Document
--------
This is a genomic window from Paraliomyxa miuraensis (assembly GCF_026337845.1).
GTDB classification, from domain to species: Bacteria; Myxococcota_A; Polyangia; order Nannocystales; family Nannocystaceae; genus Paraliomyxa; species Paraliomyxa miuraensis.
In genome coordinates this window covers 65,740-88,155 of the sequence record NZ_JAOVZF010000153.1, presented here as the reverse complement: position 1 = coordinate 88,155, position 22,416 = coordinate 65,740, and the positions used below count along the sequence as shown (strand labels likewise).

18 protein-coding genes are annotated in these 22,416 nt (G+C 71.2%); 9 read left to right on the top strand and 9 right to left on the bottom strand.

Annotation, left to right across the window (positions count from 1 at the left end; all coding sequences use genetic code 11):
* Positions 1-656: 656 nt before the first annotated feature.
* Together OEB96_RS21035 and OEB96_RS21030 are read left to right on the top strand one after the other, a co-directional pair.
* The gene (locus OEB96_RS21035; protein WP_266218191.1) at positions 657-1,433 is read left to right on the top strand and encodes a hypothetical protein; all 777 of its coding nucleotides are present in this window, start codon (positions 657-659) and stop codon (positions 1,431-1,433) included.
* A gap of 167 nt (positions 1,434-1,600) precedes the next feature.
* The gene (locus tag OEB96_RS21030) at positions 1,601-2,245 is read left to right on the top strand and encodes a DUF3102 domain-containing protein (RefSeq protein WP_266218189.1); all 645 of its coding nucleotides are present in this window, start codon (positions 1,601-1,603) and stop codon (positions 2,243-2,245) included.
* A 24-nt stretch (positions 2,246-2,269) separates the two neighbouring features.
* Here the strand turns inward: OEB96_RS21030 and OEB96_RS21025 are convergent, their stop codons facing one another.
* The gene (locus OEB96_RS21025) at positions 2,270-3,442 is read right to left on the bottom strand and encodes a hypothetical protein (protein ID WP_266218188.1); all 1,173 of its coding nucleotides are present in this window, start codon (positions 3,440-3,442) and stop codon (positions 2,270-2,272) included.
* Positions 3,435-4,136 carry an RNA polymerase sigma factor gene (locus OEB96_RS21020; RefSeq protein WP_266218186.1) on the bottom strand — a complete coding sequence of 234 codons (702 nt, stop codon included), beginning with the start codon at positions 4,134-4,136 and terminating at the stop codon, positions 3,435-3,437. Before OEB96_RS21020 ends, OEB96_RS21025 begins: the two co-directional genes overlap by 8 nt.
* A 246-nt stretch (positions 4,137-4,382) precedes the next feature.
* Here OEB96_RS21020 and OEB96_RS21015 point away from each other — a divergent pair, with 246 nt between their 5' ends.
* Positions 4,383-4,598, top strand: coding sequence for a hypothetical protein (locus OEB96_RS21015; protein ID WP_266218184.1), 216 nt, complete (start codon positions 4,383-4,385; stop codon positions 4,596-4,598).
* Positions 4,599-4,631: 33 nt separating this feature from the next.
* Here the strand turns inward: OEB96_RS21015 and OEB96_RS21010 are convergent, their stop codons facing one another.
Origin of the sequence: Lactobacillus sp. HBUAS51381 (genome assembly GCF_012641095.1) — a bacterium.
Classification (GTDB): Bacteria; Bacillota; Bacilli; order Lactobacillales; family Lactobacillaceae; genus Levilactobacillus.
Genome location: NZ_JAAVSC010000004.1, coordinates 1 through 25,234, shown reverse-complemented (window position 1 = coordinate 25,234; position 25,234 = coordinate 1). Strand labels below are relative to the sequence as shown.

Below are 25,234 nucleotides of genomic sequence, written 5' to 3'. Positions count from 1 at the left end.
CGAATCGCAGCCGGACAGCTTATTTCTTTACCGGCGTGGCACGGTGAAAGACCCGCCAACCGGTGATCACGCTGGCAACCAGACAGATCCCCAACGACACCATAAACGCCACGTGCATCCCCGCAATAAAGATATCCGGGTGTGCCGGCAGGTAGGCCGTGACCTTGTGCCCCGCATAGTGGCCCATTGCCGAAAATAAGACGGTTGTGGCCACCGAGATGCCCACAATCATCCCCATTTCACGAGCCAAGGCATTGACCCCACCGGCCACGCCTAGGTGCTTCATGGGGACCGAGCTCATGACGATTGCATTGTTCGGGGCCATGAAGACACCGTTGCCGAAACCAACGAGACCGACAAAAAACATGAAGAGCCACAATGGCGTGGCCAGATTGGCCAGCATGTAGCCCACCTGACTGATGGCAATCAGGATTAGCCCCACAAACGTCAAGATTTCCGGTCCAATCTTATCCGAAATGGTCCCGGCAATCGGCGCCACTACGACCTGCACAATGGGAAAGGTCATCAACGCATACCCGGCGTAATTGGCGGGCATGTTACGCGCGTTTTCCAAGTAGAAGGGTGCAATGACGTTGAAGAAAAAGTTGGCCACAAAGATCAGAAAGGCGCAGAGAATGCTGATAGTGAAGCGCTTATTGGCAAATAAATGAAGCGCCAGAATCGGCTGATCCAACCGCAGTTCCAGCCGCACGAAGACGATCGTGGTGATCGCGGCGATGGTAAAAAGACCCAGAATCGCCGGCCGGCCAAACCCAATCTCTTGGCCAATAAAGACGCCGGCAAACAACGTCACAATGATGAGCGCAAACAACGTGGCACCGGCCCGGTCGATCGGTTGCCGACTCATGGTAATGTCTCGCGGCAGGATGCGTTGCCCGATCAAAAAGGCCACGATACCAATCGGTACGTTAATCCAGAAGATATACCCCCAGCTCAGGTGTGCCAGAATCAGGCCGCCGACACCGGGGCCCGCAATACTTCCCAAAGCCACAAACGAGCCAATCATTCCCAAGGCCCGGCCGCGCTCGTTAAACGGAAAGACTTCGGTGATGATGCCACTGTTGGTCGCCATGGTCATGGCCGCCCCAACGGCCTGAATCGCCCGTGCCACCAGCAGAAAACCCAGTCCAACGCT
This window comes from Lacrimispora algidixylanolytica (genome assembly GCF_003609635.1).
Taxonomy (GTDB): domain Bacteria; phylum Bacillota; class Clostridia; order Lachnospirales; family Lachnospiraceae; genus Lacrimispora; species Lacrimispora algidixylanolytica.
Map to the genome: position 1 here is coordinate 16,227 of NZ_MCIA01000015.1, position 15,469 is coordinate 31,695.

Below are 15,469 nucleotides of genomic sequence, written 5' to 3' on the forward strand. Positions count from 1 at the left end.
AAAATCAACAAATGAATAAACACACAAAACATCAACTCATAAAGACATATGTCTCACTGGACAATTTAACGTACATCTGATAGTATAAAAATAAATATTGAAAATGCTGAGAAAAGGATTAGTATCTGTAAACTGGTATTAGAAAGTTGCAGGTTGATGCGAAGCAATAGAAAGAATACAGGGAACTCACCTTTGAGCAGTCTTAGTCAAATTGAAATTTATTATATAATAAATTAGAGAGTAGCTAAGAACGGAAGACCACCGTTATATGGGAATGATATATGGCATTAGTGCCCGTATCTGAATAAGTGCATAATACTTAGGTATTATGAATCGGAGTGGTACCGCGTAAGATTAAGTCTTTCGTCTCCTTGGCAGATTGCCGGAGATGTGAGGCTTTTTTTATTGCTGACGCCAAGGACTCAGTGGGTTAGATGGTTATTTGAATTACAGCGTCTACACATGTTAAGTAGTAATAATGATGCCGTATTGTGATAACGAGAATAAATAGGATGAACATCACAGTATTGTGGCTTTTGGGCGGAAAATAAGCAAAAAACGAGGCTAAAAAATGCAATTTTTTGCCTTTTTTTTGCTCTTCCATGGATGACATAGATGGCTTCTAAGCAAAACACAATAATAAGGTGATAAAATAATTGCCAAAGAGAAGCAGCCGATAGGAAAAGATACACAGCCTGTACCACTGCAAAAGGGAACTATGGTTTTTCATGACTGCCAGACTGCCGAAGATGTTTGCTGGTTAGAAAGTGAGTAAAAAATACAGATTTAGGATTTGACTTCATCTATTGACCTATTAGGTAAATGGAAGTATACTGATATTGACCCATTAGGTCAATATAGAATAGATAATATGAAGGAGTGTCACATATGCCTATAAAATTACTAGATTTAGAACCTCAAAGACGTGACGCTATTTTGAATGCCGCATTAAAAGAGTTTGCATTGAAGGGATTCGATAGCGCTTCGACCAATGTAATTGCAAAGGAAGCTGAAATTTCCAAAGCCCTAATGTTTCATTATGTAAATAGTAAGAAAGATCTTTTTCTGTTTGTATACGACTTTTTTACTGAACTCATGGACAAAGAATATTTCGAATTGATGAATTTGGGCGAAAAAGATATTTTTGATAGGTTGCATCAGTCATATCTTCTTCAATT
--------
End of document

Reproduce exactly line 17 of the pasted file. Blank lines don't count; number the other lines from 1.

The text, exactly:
* Positions 4,383-4,598, top strand: coding sequence for a hypothetical protein (locus OEB96_RS21015; protein ID WP_266218184.1), 216 nt, complete (start codon positions 4,383-4,385; stop codon positions 4,596-4,598).